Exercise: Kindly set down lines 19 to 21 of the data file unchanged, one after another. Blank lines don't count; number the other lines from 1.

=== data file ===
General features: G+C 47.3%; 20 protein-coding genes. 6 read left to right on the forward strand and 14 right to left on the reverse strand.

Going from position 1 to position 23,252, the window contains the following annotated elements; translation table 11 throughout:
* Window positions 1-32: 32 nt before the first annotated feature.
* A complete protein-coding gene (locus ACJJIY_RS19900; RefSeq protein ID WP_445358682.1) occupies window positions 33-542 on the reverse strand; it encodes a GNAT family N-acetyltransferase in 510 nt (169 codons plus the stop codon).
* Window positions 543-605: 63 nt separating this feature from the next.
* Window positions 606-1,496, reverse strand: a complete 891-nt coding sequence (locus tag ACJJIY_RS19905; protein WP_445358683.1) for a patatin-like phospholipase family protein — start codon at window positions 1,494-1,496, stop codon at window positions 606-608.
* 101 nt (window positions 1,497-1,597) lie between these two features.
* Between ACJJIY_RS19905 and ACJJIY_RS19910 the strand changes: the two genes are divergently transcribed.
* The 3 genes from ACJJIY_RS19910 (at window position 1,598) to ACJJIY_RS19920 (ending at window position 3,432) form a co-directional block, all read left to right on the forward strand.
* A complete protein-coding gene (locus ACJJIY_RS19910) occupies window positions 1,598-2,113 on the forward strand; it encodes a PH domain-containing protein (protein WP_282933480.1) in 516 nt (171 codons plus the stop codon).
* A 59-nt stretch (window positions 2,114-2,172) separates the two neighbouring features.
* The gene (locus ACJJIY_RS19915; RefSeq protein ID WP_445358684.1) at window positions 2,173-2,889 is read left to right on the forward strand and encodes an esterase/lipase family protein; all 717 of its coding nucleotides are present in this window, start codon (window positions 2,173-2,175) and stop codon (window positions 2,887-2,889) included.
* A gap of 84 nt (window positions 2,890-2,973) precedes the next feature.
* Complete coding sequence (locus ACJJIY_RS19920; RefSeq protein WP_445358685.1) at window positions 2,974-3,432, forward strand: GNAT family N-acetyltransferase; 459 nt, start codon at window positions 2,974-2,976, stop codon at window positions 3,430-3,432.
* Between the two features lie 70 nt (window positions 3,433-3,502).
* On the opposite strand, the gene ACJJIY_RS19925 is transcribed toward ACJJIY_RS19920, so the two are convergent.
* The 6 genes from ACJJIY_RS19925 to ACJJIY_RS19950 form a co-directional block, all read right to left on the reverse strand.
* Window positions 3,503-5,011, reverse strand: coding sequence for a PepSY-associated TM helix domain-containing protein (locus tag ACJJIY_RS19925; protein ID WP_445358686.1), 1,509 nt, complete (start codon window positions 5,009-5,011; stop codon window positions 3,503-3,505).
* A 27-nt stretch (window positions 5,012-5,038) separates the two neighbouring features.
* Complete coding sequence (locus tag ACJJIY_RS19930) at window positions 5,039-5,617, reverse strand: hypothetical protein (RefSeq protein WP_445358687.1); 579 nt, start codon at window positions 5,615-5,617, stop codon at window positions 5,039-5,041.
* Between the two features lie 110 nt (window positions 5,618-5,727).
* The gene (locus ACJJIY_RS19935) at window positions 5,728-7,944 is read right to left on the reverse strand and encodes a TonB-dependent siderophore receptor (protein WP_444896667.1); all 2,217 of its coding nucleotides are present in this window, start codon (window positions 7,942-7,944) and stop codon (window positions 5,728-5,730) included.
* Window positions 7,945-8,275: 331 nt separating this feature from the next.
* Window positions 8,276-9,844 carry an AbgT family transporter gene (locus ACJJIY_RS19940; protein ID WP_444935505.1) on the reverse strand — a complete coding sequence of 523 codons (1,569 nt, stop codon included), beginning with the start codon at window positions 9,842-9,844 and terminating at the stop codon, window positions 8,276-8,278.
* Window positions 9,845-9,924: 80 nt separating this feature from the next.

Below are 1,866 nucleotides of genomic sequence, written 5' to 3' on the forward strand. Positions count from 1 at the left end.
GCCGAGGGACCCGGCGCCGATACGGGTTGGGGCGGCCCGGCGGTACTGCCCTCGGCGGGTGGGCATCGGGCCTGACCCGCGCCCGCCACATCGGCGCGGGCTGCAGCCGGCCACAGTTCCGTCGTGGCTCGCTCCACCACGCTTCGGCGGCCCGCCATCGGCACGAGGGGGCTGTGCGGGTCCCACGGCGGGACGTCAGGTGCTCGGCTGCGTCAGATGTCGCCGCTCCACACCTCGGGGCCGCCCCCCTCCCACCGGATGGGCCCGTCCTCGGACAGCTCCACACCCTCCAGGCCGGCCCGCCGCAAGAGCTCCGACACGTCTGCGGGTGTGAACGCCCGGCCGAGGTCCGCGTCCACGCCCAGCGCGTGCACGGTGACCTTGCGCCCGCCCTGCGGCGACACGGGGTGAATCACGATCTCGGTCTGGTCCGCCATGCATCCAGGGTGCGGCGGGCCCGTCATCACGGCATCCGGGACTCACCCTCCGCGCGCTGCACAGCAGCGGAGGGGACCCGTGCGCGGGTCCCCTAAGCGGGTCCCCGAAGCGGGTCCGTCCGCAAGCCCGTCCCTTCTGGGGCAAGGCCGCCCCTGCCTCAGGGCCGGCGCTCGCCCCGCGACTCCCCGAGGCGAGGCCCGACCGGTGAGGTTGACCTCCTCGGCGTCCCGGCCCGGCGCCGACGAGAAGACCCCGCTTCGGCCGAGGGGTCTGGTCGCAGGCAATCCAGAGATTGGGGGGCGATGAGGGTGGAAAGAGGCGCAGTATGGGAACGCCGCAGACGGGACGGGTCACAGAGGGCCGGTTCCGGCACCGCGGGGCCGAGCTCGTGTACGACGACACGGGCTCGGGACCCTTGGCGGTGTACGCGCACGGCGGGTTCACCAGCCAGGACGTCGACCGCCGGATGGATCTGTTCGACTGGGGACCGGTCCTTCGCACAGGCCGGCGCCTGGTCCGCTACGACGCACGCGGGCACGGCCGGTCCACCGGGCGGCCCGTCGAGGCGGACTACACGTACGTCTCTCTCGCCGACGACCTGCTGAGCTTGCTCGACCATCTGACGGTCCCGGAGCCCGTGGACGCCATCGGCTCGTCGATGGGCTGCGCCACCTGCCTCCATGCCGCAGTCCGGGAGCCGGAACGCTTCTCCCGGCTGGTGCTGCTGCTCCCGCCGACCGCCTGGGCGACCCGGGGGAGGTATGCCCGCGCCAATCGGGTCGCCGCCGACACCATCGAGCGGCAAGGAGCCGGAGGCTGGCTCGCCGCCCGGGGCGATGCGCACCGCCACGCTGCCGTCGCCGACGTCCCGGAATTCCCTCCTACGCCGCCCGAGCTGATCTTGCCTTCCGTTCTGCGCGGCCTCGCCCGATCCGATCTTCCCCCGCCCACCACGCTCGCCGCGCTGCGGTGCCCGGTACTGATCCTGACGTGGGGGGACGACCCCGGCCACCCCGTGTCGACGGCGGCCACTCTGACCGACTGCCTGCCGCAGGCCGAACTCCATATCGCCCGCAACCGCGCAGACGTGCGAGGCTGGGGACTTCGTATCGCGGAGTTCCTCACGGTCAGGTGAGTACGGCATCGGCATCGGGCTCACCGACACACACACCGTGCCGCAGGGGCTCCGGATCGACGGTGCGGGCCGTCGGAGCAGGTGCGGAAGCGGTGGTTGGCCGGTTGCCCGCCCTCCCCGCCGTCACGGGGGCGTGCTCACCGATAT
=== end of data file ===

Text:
* A 27-nt stretch (window positions 5,012-5,038) separates the two neighbouring features.
* Complete coding sequence (locus tag ACJJIY_RS19930) at window positions 5,039-5,617, reverse strand: hypothetical protein (RefSeq protein WP_445358687.1); 579 nt, start codon at window positions 5,615-5,617, stop codon at window positions 5,039-5,041.
* Between the two features lie 110 nt (window positions 5,618-5,727).